Mulé Design & Illustration can deliver your graphic design, illustration or logo in any many different sizes and in a .eps., .gif, .jpg, .psd, .wmf, .tiff file, or as a resizable vector .eps file.

We accept the following file formats for use in our design department. Please contact us with any questions. All files and disks need to be PC formatted.

Here is a description of the most popular file types:


Photoshop (.psd) Photoshop’s native file format supports all the program’s capabilities. Files in this format can be placed in the latest versions of InDesign and GoLive as smart objects and can be opened in Adobe Illustrator. This is the default file format. Most workflows (but not all) benefit from maintaining a file in Photoshop format until it’s time to create a final TIFF, EPS, JPEG, or other file. It’s also usually a good idea to maintain the original image, with editable type and layers, for future use.

CompuServe (.gif) GIF is a common Web file format, suitable for illustrations and other images with large areas of solid color and no or few gradients or blends. Many logos and cartoons, as well as Web navigation items, such as banners and buttons, are appropriate for GIF. This file format is not appropriate for most photographs and other continuous-tone images because it can record a maximum of only 256 distinct colors. (A photograph might have thousands or millions of individual colors.) Although very small and adequately detailed thumbnails of photographs can be created as GIFs, a continuous-tone image typically suffers from posterization. When areas of similar (but not identical) color are forced into a single tint, the image quality can suffer severely.

Encapsulated PostScript (.eps) PostScript is a page description language developed by Adobe, and it was at the heart of the desktop publishing revolution of the 1990s. An Encapsulated PostScript (EPS) file can contain any combination of text, graphics, and images and is designed to be included (encapsulated) in a PostScript document. EPS files contain the description of a single page or an element of a page.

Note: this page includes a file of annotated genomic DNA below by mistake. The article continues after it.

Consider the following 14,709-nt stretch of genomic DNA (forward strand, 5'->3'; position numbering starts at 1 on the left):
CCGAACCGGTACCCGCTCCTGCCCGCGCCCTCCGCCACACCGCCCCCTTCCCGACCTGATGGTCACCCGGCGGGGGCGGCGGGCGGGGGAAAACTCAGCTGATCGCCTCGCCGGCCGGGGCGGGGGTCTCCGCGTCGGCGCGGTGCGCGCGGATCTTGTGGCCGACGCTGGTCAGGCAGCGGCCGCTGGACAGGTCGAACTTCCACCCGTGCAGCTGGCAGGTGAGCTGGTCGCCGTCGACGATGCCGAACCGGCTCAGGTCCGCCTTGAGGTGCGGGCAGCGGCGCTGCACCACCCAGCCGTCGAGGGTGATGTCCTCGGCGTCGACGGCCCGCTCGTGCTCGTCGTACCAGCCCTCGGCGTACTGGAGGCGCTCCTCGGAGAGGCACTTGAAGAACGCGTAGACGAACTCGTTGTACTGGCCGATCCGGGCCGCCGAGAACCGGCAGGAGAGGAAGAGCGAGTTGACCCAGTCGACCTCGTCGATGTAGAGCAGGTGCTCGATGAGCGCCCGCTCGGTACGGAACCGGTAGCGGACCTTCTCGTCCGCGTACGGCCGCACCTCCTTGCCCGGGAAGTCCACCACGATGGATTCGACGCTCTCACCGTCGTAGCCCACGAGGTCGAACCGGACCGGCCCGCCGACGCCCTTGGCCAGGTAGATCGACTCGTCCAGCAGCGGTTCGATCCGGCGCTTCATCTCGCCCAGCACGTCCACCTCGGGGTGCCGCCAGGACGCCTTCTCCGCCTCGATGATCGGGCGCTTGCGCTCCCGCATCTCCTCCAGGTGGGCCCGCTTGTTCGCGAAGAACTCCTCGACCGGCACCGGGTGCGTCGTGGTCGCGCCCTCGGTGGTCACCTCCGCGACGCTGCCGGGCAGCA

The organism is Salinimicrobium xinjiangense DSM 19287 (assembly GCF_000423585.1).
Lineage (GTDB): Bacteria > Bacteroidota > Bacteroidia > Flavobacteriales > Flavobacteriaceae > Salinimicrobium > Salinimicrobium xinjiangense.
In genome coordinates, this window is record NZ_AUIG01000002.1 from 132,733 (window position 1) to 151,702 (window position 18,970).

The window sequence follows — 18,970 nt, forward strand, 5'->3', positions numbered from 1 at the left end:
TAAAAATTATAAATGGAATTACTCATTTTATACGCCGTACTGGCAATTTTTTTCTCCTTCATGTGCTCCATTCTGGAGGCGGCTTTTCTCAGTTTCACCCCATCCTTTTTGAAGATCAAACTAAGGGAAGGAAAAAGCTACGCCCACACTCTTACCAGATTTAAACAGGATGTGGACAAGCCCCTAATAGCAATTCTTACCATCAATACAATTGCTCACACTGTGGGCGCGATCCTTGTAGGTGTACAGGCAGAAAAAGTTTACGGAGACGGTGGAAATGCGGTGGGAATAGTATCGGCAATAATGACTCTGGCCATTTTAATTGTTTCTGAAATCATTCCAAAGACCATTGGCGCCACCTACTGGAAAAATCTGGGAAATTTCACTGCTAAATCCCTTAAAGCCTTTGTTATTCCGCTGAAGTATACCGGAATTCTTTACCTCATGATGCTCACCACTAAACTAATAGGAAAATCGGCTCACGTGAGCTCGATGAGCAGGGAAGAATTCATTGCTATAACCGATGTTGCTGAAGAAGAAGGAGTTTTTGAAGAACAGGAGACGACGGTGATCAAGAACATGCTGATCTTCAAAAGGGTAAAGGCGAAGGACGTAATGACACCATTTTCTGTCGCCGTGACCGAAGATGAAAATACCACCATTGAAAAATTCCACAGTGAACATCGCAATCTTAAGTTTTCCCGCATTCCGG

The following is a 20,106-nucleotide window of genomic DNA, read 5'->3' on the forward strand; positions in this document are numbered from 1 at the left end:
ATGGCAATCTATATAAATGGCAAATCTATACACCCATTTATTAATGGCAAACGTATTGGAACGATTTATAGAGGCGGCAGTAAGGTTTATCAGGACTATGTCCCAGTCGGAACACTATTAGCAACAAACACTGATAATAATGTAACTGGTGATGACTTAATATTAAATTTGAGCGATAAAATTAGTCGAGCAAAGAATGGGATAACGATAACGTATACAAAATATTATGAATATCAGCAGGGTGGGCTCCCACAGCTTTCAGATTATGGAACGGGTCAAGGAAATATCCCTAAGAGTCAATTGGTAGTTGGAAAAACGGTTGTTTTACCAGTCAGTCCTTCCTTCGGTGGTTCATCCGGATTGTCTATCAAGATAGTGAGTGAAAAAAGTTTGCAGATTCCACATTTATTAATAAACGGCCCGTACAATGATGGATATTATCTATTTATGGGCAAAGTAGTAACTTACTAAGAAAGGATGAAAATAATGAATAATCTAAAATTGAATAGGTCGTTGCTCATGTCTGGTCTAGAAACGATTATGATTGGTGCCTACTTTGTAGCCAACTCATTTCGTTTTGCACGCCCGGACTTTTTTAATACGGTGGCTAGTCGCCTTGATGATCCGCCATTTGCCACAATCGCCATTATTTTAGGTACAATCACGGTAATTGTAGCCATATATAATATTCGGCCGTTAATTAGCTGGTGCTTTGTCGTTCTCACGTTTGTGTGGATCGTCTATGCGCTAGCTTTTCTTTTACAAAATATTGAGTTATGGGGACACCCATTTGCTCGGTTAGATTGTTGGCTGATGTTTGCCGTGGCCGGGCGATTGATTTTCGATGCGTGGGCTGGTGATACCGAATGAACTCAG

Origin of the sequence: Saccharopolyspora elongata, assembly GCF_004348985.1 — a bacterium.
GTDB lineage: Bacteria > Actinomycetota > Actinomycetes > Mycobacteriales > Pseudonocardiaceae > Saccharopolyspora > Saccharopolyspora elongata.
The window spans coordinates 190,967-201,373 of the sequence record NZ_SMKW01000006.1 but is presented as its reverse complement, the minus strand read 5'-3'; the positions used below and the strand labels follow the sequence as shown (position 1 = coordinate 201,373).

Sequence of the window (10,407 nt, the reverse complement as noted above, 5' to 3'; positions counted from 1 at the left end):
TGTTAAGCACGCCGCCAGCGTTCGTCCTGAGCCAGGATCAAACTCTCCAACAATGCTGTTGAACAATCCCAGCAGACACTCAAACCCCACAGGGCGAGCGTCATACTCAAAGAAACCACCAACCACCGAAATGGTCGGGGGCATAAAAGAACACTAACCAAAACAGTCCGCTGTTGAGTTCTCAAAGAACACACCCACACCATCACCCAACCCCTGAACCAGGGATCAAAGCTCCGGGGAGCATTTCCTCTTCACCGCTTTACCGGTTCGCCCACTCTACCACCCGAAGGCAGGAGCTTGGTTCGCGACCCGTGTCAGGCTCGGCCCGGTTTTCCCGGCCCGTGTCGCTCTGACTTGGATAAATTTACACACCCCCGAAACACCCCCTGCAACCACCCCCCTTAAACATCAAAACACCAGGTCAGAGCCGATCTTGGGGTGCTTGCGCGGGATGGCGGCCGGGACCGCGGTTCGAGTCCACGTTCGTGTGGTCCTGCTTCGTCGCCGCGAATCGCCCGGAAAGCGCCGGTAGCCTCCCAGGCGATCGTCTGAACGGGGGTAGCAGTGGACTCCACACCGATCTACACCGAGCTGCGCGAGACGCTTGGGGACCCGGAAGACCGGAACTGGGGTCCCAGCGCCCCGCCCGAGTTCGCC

EPS is typically used for elements to be included in a page layout or PDF document. Because PDF files can be designed for onscreen display as well as print, EPS supports the RGB color mode in addition to the CMYK and Grayscale modes. EPS files cannot be displayed by Web browsers (although they can be incorporated into PDF files, which can be shown through a browser plug-in). One of the greatest advantages of EPS as a file format is the capability of including both raster and vector data and artwork.

JPEG (.jpg) Joint Photographic Experts Group (JPEG) is technically a file compression algorithm rather than a file format. The actual file format is JFIF (JPEG File Interchange Format), although JPEG is more commonly used. JPEG supports Grayscale, RGB, and CMYK color modes and can be used with files more than four times as large as Photoshop’s 30,000×30,000 pixel maximum. JPEG does not support transparency, alpha channels, spot colors, and layers. Paths can be saved with a JPEG file, including clipping paths (although most programs can’t use the clipping path, with the notable exception of InDesign). Type is rasterized when a file is saved as JPEG.

JPEG is commonly used on the Web for photographs and other continuous-tone images in which one color blends seamlessly into another. Because of its support for 24-bit color (in RGB mode), JPEG is far better than GIF for displaying the subtle shifts in color that occur in nature. (Rather than GIF’s maximum of 256 distinct colors, JPEG files can include more than 16.7 million colors.) JPEG is the most common file format for digital cameras because of the outstanding file size reduction capabilities.

Portable Document Format (.pdf) Adobe’s Portable Document Format (PDF) is a cross-platform format that can be opened and viewed in the free Acrobat Reader, available for most computer operating systems. PDF is, at heart, a PostScript file format. Photoshop breaks PDF into two categories: Photoshop PDF and Generic PDF. Both can be opened, but only the former can be created. Photoshop PDF supports all of Photoshop’s color modes, transparency, vector type and artwork, spot and alpha channels, and compression (JPEG or ZIP, except for bitmap images, which use CCITT-4 compression).

Portable Network Graphics (.png) Developed as an alternative to GIF and JPEG for the Web, Portable Network Graphics (PNG) comes in both 8-bit (Indexed Color) and 24-bit (RGB) variations. JPEG’s lossy compression and the licensing requirement associated with GIF’s compression lead to the demand for an alternative. PNG-8 and PNG-24 are both now widely supported by Web browsers.

TIFF (.tif) Tagged Image File Format (TIFF) and EPS are the two most widely accepted image formats for commercial printing. TIFF files can be produced directly by most desktop scanners and many digital cameras. The format supports CMYK, RGB, Lab, Indexed Color, Grayscale, and Bitmap color modes. In Bitmap mode, alpha channels are not supported, but they are available in all other color modes. Spot channels are supported, and clipping paths can also be saved with TIFF images to denote areas of transparency.